More challenges and complaints

The PDPO currently enables an aggrieved data subject who suffers damage due to a contravention of the PDPO to seek compensation. Under the Bill, the PCO will be able to provide legal assistance to the data subject. Accordingly, where a case raises a question of legal principle or is difficult for the applicant to deal with unaided (for example, if there are  complex legal issues), the PCO can assist by providing legal advice or arranging for one of his in-house lawyers or external counsel to act for the applicant in legal proceedings. 

We make three observations here. The first is the introduction of another provision in the Bill -  a usual provision for regulatory authorities - providing the PCO and his officers with immunity from legal liability where they have acted in good faith.  The second, more important, observation is that the PCO's effective partnering with other regulators (notably the financial regulators, such as the Hong Kong Monetary Authority, who issued 3 circulars in the 3 months after the PCO's report on the Octopus incident) has brought about quick changes to banks' practices in the use of personal data of their customers.  Finally, the very recent prosecution and successful conviction of OnCard Limited for a breach of section 34 on 25 July, demonstrates the PCO's willingness to pursue criminal sanctions.

In conclusion, expect more challenges, complaints and regulatory inquiries (and not necessarily from the PCO) if you are a data user.

Supervision of Data Processors and Sub-Contractors

Presently, a data processor is not treated as a data user if he only holds, processes or uses personal data solely on behalf of the another person, and not for his own purpose.  Accordingly, he is not required to comply with the requirements of the PDPO.  The Bill will require the data user to use contractual or other means to ensure that its data processors and sub-contractors, whether within Hong Kong or offshore, comply with the requirements under the PDPO.

Repeat Offenders

A new offence will be introduced for data users who, having complied with the directions in an enforcement notice, subsequently and intentionally do the same act or engage in the same practice. The penalty will be the same as for breaching an enforcement notice i.e. liability to a HK$50,000 fine and 2 years imprisonment.

A new provision will impose a heavier penalty for repeated non-compliance with an enforcement notice.  The increased penalty will be a fine of HK$100,000, with the same period of imprisonment (that is, 2 years), and, in the case of a continuing offence, a daily fine of HK$2,000.

What action should you take?

Realise that data privacy is a hot topic: make it a priority

  • Have internal procedures that clearly set out your policies about the collection and use of personal data;
  • Monitor compliance with such internal policies;
  • Make senior management and staff who handle personal data aware of the issues and your internal policies;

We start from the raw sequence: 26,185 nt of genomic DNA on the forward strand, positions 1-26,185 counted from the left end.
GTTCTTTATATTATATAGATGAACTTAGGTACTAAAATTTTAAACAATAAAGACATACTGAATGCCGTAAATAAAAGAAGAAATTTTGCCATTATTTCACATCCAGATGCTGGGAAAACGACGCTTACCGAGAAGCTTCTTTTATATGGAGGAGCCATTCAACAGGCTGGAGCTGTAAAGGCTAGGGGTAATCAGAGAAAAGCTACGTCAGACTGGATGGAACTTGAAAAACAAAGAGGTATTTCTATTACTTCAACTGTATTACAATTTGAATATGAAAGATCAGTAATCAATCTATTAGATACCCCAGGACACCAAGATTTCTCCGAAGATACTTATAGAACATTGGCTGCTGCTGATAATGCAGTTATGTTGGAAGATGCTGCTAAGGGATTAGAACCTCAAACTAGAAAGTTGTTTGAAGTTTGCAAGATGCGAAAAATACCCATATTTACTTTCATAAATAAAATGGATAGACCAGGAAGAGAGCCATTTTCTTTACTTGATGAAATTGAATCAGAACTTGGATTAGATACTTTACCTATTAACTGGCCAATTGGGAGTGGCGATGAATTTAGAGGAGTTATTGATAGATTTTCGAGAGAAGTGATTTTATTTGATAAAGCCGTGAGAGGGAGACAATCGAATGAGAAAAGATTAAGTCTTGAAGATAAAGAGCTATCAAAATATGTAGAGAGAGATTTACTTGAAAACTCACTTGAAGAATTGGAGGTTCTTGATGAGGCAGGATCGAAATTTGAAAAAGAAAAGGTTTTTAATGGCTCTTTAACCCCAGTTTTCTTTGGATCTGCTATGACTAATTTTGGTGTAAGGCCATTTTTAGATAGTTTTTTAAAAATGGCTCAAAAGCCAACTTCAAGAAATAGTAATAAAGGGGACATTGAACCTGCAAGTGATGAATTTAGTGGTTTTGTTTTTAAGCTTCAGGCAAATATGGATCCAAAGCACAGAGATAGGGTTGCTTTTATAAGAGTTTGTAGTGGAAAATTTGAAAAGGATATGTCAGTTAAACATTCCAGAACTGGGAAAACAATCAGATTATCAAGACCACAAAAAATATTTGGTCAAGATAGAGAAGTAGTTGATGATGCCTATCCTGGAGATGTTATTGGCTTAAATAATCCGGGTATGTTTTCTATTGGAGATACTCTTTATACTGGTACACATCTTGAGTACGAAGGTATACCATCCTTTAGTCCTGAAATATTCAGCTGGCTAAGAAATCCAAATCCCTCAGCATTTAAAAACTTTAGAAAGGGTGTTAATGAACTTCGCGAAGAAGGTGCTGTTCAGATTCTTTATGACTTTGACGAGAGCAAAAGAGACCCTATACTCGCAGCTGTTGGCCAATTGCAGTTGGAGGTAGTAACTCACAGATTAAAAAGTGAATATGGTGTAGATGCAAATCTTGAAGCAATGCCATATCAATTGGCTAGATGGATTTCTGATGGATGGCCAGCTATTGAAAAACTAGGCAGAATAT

• Have a plan to deal with potential data breaches - including how you will handle the PCO, your other regulators, your clients and the media.

Direct marketing: assess the extent to which your business depends on it

  • If these activities are integral to your business, start thinking about how you will handle the new requirements;
  • Change drafting style: do not use technical language, complicated formatting or small font. The Bill, and the PCO, expects you to present information to data subjects in a manner that is easily readable and understandable.

Review your arrangements with your service providers

  • Know the types and the extent to which your service providers hold or process personal data for your business
  • Know how your service providers handle personal data, do they:
    • have capable people and adequate systems and controls;
    • sub-contract;
    • segregate your customers' personal data from the data of other organisations for whom they provide services?
  • Review your contracts with your service providers, do they:
    • set out service levels;
    • allow you to terminate or take appropriate action for breach?

Navigate the regulatory minefield

  • Refer to our November 2010 Alert for our 10 practical steps to strengthen your privacy terms. 
  • Read some of the topical PCO publications : Collection and Use of Customer's Personal Data by ICBC/Wing Hang Bank/Citibank/Fubon Bank, all issued June 2011; Guidance Note on the Collection and Use of Personal Data in Direct Marketing issued October 2010 and Guidance on Data Breach Handling and the Giving of Breach Notifications issued June 2010.  Click here for a link to the PCO's website.  You should expect the PCO to be on the lookout for organisations who are ignorant of these issues.
  • Bite the bullet.  If your privacy terms or internal controls are inadequate for your business and operational needs, make the necessary changes.

The content of this article is intended to provide a general guide to the subject matter. Specialist advice should be sought about your specific circumstances.

To print this article, all you need is to be registered on Mondaq.com.

Click to Login as an existing user or Register so you can print this article.

Similar Articles
Relevancy Powered by MondaqAI
Some comments from our readers…